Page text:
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Jazz is a Verb

imagesIf it’s anything, jazz is a verb. It’s more like a process than it is a thing. —Pat Metheny

I love the music of Pat Metheny and have followed his career through the years, purchasing quite a few of his CDs along the way. I’ve never heard him perform in person—until last night! Pat is a Missouri born lad and the sold-out crowd at the Sheldon Arts Center here in St. Louis welcomed him enthusiastically.

Pat came out on stage alone and performed on his 42-string Pikasso guitar. His individual artistry was incredible—a word I used constantly throughout the night. Then his group joined him and didn’t stop playing for the next 2 ½ hours. It was an incredible evening. His group consists of Antono Sanchez (his drummer for the past ten tears), bassist Linda Oh and pianist Gwilym Simcock. Antonio, you probably know, was the composer of and drummer for, the film score for “Birdman” which awarded an Oscar for Best Picture. Linda is from Malaysia/Australia and Gwilym from the UK. It was an international, all-star quartet, with each musician given plenty of space to solo and share their artistry.

The band played a full hour before a single word was spoken, seguing from one number to the next after a round of appreciative applause. Pat began every song and it soon became evident that the band was eager and ready to jump in, even though they weren’t sure what he was going to play next. They were tight yet spontaneous, passionate in their intensity, yet constantly connected with us the audience. The smile on Pat’s face was evident throughout the evening.

Last night’s concert was one of the most creative and inspiring performances that I’ve ever attended—a blending of old and new music that typified Pat’s quote that jazz is a verb, not a noun. It’s not a thing, rather a process, a free-flowing, ever-evolving encounter with the spirit of the musicians, and I would add: an encounter with the Spirit. No, this was not presented with any religious or spiritual intent (at least to my knowledge). And yet, if you believe as I do that jazz can be a deeply sacred experience, then Pat’s quartet constantly lifted us to new heights, filling the audience with an exuberance and joy that resonated in the soul.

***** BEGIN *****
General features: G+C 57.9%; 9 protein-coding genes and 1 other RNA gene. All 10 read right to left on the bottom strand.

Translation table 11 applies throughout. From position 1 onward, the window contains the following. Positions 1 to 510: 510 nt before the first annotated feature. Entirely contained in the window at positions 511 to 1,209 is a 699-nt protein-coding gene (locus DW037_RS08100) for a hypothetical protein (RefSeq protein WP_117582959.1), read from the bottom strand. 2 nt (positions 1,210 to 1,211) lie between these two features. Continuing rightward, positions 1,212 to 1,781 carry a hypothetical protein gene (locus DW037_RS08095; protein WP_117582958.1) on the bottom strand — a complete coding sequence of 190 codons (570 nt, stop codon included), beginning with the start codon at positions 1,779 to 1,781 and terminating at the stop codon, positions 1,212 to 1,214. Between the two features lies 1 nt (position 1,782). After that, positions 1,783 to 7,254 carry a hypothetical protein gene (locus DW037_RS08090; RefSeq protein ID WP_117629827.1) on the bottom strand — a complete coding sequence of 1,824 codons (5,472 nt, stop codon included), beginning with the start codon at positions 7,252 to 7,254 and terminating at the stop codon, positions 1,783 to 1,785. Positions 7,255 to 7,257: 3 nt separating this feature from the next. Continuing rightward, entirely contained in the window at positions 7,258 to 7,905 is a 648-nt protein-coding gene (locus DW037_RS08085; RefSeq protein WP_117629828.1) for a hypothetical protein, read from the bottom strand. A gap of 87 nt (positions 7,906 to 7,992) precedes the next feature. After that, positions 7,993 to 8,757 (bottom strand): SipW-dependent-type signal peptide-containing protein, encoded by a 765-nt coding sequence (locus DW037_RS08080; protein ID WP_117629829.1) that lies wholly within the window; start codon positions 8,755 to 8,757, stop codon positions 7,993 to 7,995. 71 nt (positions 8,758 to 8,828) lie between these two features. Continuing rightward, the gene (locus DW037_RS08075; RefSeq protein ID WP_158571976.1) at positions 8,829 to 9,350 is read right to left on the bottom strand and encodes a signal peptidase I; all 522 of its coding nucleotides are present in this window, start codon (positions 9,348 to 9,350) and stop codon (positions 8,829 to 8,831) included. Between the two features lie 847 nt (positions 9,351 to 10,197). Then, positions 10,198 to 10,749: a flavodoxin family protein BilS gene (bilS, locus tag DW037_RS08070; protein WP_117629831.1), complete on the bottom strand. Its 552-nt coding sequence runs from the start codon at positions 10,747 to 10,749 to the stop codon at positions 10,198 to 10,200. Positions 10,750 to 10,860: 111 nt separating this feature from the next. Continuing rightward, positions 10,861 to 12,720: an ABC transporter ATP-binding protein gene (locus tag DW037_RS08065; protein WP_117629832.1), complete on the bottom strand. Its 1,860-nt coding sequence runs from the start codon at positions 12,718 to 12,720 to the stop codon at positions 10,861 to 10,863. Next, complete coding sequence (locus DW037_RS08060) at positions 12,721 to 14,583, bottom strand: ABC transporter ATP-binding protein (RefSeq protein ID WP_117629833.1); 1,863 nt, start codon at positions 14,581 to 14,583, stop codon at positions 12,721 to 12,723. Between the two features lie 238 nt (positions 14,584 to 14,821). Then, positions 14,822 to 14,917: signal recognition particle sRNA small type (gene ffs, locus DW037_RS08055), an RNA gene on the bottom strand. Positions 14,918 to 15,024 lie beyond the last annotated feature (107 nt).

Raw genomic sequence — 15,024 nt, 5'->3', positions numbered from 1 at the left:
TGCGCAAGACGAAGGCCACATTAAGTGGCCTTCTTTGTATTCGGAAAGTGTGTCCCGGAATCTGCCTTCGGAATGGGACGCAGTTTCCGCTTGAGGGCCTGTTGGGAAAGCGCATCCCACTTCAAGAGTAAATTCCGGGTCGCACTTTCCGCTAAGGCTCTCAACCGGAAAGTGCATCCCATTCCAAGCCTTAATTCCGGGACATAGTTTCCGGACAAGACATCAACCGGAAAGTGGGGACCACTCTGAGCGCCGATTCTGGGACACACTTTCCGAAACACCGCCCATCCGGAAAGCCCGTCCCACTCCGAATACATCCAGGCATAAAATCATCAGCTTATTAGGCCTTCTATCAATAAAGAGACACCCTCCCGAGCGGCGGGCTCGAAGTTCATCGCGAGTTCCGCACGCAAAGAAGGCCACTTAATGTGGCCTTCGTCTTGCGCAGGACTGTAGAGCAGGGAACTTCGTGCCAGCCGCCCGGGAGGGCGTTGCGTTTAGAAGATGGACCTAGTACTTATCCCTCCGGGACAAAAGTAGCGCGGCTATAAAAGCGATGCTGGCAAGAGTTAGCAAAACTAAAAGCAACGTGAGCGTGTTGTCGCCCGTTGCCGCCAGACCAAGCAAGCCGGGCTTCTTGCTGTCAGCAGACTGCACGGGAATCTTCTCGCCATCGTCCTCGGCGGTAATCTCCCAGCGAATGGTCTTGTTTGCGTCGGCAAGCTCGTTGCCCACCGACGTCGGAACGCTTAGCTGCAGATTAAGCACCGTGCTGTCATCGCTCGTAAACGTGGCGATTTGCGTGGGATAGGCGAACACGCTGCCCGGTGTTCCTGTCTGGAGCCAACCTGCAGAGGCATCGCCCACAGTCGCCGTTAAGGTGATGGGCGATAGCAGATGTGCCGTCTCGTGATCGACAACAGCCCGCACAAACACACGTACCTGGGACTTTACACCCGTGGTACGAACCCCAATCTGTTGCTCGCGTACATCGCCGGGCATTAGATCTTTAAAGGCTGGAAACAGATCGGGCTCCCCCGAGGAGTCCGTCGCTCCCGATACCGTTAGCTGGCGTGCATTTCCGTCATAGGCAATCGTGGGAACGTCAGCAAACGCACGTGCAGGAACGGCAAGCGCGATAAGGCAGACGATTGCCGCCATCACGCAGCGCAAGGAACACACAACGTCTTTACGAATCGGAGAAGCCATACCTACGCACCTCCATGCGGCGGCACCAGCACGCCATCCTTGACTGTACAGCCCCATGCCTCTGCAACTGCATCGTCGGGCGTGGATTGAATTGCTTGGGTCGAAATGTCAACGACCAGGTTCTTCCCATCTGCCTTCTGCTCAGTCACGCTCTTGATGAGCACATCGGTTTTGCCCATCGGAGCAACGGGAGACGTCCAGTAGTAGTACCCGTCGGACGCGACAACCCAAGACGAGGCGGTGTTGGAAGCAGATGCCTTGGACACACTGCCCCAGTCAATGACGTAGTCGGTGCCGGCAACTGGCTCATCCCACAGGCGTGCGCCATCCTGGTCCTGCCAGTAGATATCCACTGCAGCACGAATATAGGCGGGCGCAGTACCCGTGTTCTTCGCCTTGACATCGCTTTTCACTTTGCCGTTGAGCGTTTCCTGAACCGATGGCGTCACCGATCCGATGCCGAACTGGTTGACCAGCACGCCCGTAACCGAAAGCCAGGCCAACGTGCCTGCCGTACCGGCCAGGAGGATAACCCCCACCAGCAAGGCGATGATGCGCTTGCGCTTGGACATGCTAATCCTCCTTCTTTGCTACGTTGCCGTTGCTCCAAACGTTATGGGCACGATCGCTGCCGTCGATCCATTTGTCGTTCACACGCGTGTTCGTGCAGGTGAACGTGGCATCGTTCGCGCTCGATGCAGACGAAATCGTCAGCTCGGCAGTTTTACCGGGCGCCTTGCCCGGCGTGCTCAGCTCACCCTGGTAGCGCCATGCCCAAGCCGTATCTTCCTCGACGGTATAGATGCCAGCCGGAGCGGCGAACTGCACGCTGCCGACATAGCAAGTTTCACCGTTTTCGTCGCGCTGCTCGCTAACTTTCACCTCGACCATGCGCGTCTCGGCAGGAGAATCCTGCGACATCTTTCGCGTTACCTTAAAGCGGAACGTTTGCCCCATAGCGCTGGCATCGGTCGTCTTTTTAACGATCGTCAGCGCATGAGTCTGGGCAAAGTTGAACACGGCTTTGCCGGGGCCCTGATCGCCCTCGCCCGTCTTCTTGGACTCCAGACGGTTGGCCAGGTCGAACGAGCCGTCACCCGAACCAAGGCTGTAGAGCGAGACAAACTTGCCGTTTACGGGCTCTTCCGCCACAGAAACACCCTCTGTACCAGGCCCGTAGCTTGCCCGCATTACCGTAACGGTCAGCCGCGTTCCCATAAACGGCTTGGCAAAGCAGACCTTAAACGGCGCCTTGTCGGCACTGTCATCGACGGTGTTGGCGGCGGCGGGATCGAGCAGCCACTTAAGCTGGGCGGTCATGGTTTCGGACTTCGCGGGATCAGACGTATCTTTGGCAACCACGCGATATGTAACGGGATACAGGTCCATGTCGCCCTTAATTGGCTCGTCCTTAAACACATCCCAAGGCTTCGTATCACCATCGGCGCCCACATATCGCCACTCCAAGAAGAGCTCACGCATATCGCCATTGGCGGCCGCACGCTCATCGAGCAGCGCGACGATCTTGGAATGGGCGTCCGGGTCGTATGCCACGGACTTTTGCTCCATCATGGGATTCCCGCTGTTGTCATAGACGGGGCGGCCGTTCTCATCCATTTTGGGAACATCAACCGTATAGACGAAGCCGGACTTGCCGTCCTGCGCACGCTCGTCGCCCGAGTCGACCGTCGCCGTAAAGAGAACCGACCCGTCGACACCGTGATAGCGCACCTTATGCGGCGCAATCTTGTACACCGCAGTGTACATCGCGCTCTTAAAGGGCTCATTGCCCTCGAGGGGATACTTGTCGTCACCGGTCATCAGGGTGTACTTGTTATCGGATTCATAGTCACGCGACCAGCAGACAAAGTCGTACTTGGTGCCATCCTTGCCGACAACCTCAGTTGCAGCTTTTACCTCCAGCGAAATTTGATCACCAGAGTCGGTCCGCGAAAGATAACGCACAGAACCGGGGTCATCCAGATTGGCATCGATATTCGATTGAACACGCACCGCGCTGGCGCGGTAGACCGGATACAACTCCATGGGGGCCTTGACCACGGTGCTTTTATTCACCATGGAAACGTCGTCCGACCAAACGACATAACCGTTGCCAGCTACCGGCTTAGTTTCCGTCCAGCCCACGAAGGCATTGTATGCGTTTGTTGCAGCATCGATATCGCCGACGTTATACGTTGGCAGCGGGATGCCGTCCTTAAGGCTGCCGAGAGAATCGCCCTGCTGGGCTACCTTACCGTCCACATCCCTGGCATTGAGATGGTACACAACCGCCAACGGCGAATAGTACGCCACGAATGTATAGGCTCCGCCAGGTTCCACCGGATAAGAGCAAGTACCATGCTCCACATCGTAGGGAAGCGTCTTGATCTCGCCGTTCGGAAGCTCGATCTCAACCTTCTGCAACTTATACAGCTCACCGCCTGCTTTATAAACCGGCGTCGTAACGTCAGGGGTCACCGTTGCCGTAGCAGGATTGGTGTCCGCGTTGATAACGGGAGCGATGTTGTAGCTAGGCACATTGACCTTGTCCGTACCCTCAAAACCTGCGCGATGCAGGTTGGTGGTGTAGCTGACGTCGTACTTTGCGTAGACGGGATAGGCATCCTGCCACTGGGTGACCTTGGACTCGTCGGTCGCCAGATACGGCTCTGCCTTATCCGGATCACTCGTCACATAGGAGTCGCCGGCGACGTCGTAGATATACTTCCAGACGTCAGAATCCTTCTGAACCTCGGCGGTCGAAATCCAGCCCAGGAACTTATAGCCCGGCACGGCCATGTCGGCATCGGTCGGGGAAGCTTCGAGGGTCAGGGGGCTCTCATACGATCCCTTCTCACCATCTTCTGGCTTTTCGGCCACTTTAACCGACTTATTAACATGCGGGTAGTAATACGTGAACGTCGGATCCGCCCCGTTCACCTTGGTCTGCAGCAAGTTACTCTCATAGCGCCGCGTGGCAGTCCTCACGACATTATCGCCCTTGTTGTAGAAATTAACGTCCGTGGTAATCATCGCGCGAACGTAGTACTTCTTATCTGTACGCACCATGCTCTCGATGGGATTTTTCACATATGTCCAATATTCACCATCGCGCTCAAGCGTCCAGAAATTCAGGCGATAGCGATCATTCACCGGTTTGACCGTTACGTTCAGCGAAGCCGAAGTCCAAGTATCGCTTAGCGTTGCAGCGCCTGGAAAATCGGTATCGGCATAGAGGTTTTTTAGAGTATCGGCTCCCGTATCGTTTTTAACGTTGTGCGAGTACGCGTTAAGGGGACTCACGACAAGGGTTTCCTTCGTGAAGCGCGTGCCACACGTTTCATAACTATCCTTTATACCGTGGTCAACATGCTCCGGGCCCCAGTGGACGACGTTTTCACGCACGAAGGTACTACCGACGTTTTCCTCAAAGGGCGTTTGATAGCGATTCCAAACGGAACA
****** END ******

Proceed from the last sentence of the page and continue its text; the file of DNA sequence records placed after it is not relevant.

Jazz, as a verb, moves the musicians through the creative terrain of invention, inspiring each other and catapulting the audience to a new level of experiencing their own inner landscape. Exactly what happens when jazz is the music for worship. So, I suppose I did a lot of worshipping last night. No liturgy, but plenty of Spirit.

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Jazz for the Journey: National Symposium on Jazz and the Church

jj2-logo-2BIG NEWS! The second edition of Jazz for the Journey—a national jazz symposium about jazz in the church is scheduled for later this fall. The previous gathering was held in Cleveland three years ago with about fifty people from around the country in attendance. It was a great three days exploring jazz possibilities in the worship and ministry of the church—filled with keynotes, performances, workshops, creative connections and a concert featuring many of the event participants.

This follow up symposium promises to be even greater. We’ve expanded the schedule to include creative interpretations by storyteller Valerie Tutson and jazz vocalist Amanda Powell. Geoffrey Black, former UCC General Minister and President is both the keynote speaker and co-producer of the event. We’ll also emphasize the many jazz ministries that have burst upon the scene in recent years by allowing a time for sharing and interaction. The music of the Oîkos Ensemble (vocalists Kim Fuller and Arianna Aerie, trumpeter Tim Osiek, pianist Carolbeth True, bassist Glenn Smith, drummer Kevin Gianino, and yours truly on sax) will be the house band. Once again, we’ll expand the band to include conference attendees in an evening concert open to the public.

Our workshops will include:

  1. Developing Repertoire for Jazz Worship—Tim Osiek
  2. The Art of Choreographing Jazz Worship—Cliff Aerie
  3. Singing the Truth of the Gospel—Branice McKenzie
  4. Improvisation: the Language of the Soul—Chris Bakriges
  5. Arranging Hymns for Jazz Worship—John Dorhauer, Jr.
  6. The Hip Hop in Jazz—Geoffrey Black and Ben Sanders

For more information and to register please visit Hope to see you in St. Louis in November.